Peevish Pen

Ruminations on reading, writing, rural living, retirement, aging—and sometimes cats. And maybe a border collie or other critters.

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Location: Rural Virginia, United States

I'm an elderly retired teacher who writes. Among my books are Ferradiddledumday (Appalachian version of the Rumpelstiltskin story), Stuck (middle grade paranormal novel), Patches on the Same Quilt (novel set in Franklin County, VA), Them That Go (an Appalachian novel), and several Kindle ebooks.

Sunday, September 09, 2007

Saturday Afternoon in Forest

I always like to hear how a professional writer or editor has achieved success. Saturday, author and editor Kurt Rheinheimer, of Roanoke’s Leisure Publishing, spoke at a Virginia Writers Club program sponsored by the Valley Writers Chapter. He gave the audience gathered in the meeting room at the Forest Library some helpful advice about writing short fiction and submitting to magazines. Here’s a bit of what he said about writing fiction:

  • 1. Don’t Quit. “Touch” your work everyday (revise, get a manuscript ready to mail out, etc.)
  • 2. Read, listen, and watch the things you love. (music, movies, plays, etc.)
  • 3. Save every snippet and fragment that you find.
  • 4. Think really hard about these submission guidelines from John Gardner of the Southern Review:
The work must
(1) create a vivid and continuous dream;
(2) demonstrate authorial generosity;
(3) reveal intellectual and emotional significance;
(4) be rendered with elegance and efficiency; and
(5) exhibit an element of strangeness.
(On the last point, Rheinheimer mentioned, “When you think you’re finished, go back and put another twist.”)
  • 5. If you love it, send it out again as soon as it gets rejected.

He told us his material comes from two main sources: memories from when he was twelve (“I must have twenty stories from then.”) and geography (“Something I saw that imparted a shimmery emotion. . . .” ) Place is important to him; “a character walks into a place, the character and place fit, and a story results.”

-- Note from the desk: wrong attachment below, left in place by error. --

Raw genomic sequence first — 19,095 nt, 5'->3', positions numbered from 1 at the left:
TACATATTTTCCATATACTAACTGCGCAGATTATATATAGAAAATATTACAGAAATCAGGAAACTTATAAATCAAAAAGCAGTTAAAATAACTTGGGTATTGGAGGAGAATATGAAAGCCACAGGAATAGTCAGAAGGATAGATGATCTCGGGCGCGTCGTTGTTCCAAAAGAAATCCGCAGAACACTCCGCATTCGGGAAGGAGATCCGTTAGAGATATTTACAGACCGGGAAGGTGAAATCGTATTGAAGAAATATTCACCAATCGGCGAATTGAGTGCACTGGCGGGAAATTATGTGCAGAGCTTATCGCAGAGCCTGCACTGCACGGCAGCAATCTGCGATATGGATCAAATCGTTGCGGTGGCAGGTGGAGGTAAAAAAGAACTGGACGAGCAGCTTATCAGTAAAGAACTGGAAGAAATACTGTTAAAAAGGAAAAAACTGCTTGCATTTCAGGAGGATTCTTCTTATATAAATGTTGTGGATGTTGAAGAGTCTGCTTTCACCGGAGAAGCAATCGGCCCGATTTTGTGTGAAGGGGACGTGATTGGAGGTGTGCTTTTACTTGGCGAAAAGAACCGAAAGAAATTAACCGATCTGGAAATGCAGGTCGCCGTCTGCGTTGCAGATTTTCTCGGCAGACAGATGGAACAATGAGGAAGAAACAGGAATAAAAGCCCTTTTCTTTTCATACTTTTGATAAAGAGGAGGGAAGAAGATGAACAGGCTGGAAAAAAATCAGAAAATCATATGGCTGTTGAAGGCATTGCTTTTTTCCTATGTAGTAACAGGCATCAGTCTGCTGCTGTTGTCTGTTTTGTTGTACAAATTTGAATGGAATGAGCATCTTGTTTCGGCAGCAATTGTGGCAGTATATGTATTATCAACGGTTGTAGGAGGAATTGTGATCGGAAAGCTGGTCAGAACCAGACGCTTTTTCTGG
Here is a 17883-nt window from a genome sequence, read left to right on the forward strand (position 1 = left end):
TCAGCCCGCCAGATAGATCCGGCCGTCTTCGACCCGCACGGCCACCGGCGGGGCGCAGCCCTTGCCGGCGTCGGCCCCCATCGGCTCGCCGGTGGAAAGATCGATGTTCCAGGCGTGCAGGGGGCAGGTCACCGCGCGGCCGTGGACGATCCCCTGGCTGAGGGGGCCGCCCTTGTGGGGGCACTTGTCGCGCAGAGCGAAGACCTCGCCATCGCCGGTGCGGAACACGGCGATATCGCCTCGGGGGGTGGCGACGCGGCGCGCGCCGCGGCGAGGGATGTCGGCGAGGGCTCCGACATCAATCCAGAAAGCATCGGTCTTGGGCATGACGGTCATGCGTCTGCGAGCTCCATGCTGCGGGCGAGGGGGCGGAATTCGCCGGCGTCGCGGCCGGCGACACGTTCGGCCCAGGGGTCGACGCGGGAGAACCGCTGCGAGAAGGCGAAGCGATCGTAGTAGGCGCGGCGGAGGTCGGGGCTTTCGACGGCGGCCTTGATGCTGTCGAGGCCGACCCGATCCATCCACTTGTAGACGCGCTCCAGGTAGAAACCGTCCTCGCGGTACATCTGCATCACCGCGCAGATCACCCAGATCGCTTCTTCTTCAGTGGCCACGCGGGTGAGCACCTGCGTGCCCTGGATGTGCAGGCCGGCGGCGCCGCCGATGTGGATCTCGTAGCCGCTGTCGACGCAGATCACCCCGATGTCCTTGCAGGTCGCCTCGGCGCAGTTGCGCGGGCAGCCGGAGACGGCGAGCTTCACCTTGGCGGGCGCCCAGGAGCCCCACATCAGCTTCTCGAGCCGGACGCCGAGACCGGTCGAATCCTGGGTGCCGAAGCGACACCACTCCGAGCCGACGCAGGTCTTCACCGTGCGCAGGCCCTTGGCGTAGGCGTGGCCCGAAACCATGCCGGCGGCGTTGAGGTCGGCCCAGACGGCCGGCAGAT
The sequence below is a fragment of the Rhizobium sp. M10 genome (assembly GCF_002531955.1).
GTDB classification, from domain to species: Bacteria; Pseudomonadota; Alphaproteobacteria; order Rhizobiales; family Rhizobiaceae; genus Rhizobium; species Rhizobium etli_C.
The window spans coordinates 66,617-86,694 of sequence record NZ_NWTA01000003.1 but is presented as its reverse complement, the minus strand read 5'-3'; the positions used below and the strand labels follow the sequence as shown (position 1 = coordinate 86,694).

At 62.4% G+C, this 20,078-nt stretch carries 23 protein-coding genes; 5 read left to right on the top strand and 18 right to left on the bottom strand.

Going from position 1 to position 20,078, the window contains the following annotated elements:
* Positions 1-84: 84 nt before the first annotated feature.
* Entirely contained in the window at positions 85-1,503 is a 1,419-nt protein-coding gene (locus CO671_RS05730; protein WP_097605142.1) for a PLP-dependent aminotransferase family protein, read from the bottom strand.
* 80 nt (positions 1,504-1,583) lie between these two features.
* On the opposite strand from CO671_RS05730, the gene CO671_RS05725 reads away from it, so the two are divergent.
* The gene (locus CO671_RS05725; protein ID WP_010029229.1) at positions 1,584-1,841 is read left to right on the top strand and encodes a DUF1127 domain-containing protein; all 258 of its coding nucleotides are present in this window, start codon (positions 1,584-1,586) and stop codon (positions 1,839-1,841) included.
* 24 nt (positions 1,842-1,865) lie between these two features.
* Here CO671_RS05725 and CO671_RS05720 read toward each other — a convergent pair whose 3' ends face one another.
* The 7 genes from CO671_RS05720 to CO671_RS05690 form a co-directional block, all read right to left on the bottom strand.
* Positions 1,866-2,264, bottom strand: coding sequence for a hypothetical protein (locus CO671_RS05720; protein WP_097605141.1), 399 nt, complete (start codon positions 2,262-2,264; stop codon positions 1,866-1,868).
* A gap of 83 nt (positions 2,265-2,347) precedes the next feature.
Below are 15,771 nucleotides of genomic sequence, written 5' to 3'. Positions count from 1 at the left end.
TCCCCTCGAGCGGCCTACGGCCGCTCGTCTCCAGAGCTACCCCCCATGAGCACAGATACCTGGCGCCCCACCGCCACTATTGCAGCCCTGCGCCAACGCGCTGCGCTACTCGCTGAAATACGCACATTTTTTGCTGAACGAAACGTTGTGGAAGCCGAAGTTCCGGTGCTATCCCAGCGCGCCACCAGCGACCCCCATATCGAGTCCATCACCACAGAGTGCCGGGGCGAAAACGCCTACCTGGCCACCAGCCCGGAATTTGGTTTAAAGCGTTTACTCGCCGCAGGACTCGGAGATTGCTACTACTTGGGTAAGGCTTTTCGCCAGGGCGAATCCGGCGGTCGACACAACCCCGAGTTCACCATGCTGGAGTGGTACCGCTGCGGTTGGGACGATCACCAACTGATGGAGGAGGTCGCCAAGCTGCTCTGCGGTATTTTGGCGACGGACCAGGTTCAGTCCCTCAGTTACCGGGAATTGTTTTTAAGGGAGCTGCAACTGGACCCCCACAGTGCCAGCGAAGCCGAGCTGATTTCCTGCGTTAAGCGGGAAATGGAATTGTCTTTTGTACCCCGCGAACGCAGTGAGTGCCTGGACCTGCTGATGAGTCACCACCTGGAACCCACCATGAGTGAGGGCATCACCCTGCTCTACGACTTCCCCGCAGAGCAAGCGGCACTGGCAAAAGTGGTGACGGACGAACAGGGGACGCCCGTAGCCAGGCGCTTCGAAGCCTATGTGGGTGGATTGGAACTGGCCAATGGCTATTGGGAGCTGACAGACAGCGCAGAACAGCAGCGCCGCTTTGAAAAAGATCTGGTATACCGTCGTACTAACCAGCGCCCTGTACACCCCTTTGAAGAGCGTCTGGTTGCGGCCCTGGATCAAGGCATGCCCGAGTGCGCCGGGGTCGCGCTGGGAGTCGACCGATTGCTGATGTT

He gave us a “quiz” by reading some paragraphs that described a fictional setting and having us guess the real place. (Valley Writers member Dick Raymond got the most right answers.)

Switching to non-fiction, he fielded many questions from the audience and provided insight into what an editor wants. At least half the audience were freelance writers, so his suggestions were helpful. He emphasized that writers need to study a magazine to see how their material could fit.

Submission guidelines for Leisure Publishing’s imprints are online: Blue Ridge Country, The Roanoker, Mountain Homes, and Costal Homes.

Last night, I started reading Rheinheimer’s collection of short stories, Little Criminals—and kept reading. While I’m not a great fan of literary fiction, I really liked his stories: good writing, a strong sense of place (place was more than setting; it was almost a separate character), interesting and well-developed quirky characters.

I can see why Little Criminals won the 2003 Spokane Prize for fiction.

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3 Comments:

Blogger Amy Hanek said...

How inspirational! Thank you for sharing this with us! I enjoyed it thoroughly!!

I wish I could have been there to rub elbows. Sandlot Football called and boy was it hot!

5:30 PM  
Blogger Amy said...

Sounds wonderful - sorry I missed that one! I'm a firm believer in doing something everyday with my writing. I keep a calendar just for my writing. Whether I'm researching markets, jotting down ideas etc... I mark on my calendar what I did. On the days I feel discouraged, I pull out my calendar and review all the work that I've put into it. It's a great encouragement tool! Thanks for a great post!

7:29 PM  
Blogger Debi said...

Okay, I'm going to be honest here. I don't understand anything John Gardner said in his guidelines except about being strange. I feel like the Caveman on the commercial where he is asked by the interviewer, "Any response?" and he says something like, "What?!" Maybe I'm not that smart.

Is Little Criminals available in the library? I love literary fiction.

10:59 PM  

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